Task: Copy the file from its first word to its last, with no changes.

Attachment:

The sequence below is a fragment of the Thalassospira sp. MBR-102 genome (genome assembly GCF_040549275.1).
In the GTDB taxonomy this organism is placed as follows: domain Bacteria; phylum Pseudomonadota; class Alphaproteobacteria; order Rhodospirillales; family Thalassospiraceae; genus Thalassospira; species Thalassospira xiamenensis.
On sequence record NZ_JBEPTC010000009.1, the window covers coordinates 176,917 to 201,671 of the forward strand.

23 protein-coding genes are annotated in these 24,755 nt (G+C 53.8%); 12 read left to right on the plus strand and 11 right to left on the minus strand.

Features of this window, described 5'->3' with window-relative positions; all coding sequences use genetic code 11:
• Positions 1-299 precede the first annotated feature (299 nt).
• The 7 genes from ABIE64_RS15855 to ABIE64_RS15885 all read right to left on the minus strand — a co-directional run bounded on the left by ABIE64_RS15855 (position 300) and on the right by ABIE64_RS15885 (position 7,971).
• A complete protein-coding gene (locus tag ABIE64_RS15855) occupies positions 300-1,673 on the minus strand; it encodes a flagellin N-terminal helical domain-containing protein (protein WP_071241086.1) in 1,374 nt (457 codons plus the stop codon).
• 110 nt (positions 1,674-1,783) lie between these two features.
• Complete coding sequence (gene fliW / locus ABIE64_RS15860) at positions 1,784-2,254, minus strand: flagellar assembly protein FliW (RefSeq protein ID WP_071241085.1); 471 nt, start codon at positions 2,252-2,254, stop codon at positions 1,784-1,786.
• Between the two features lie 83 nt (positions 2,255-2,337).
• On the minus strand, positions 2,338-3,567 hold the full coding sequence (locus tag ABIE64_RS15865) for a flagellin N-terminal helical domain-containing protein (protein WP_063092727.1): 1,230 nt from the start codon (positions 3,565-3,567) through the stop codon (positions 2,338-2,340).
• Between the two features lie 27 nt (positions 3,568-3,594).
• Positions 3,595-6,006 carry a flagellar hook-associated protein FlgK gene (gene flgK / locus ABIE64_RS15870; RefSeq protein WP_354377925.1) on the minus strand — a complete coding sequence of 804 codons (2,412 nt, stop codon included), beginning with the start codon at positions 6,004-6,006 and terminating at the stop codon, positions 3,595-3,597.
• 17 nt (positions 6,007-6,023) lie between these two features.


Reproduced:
The sequence below is a fragment of the Thalassospira sp. MBR-102 genome (genome assembly GCF_040549275.1).
In the GTDB taxonomy this organism is placed as follows: domain Bacteria; phylum Pseudomonadota; class Alphaproteobacteria; order Rhodospirillales; family Thalassospiraceae; genus Thalassospira; species Thalassospira xiamenensis.
On sequence record NZ_JBEPTC010000009.1, the window covers coordinates 176,917 to 201,671 of the forward strand.

23 protein-coding genes are annotated in these 24,755 nt (G+C 53.8%); 12 read left to right on the plus strand and 11 right to left on the minus strand.

Features of this window, described 5'->3' with window-relative positions; all coding sequences use genetic code 11:
• Positions 1-299 precede the first annotated feature (299 nt).
• The 7 genes from ABIE64_RS15855 to ABIE64_RS15885 all read right to left on the minus strand — a co-directional run bounded on the left by ABIE64_RS15855 (position 300) and on the right by ABIE64_RS15885 (position 7,971).
• A complete protein-coding gene (locus tag ABIE64_RS15855) occupies positions 300-1,673 on the minus strand; it encodes a flagellin N-terminal helical domain-containing protein (protein WP_071241086.1) in 1,374 nt (457 codons plus the stop codon).
• 110 nt (positions 1,674-1,783) lie between these two features.
• Complete coding sequence (gene fliW / locus ABIE64_RS15860) at positions 1,784-2,254, minus strand: flagellar assembly protein FliW (RefSeq protein ID WP_071241085.1); 471 nt, start codon at positions 2,252-2,254, stop codon at positions 1,784-1,786.
• Between the two features lie 83 nt (positions 2,255-2,337).
• On the minus strand, positions 2,338-3,567 hold the full coding sequence (locus tag ABIE64_RS15865) for a flagellin N-terminal helical domain-containing protein (protein WP_063092727.1): 1,230 nt from the start codon (positions 3,565-3,567) through the stop codon (positions 2,338-2,340).
• Between the two features lie 27 nt (positions 3,568-3,594).
• Positions 3,595-6,006 carry a flagellar hook-associated protein FlgK gene (gene flgK / locus ABIE64_RS15870; RefSeq protein WP_354377925.1) on the minus strand — a complete coding sequence of 804 codons (2,412 nt, stop codon included), beginning with the start codon at positions 6,004-6,006 and terminating at the stop codon, positions 3,595-3,597.
• 17 nt (positions 6,007-6,023) lie between these two features.